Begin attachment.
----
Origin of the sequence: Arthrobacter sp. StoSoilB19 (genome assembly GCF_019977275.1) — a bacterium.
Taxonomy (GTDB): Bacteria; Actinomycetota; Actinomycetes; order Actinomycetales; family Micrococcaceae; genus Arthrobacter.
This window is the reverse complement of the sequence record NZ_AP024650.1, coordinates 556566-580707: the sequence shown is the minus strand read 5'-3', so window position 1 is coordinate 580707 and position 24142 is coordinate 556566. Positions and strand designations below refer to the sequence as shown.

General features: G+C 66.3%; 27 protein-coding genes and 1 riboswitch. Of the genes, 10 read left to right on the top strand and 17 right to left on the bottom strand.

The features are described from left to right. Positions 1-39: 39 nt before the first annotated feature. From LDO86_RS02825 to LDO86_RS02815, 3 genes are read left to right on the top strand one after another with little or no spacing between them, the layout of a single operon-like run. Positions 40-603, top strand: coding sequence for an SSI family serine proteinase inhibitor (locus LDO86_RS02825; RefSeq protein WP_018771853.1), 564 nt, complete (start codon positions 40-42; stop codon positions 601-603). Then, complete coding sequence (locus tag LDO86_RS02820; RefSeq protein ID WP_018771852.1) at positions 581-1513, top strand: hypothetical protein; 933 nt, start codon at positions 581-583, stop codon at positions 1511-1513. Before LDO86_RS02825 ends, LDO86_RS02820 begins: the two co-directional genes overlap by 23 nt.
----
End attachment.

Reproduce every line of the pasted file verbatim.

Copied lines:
Origin of the sequence: Arthrobacter sp. StoSoilB19 (genome assembly GCF_019977275.1) — a bacterium.
Taxonomy (GTDB): Bacteria; Actinomycetota; Actinomycetes; order Actinomycetales; family Micrococcaceae; genus Arthrobacter.
This window is the reverse complement of the sequence record NZ_AP024650.1, coordinates 556566-580707: the sequence shown is the minus strand read 5'-3', so window position 1 is coordinate 580707 and position 24142 is coordinate 556566. Positions and strand designations below refer to the sequence as shown.

General features: G+C 66.3%; 27 protein-coding genes and 1 riboswitch. Of the genes, 10 read left to right on the top strand and 17 right to left on the bottom strand.

The features are described from left to right. Positions 1-39: 39 nt before the first annotated feature. From LDO86_RS02825 to LDO86_RS02815, 3 genes are read left to right on the top strand one after another with little or no spacing between them, the layout of a single operon-like run. Positions 40-603, top strand: coding sequence for an SSI family serine proteinase inhibitor (locus LDO86_RS02825; RefSeq protein WP_018771853.1), 564 nt, complete (start codon positions 40-42; stop codon positions 601-603). Then, complete coding sequence (locus tag LDO86_RS02820; RefSeq protein ID WP_018771852.1) at positions 581-1513, top strand: hypothetical protein; 933 nt, start codon at positions 581-583, stop codon at positions 1511-1513. Before LDO86_RS02825 ends, LDO86_RS02820 begins: the two co-directional genes overlap by 23 nt.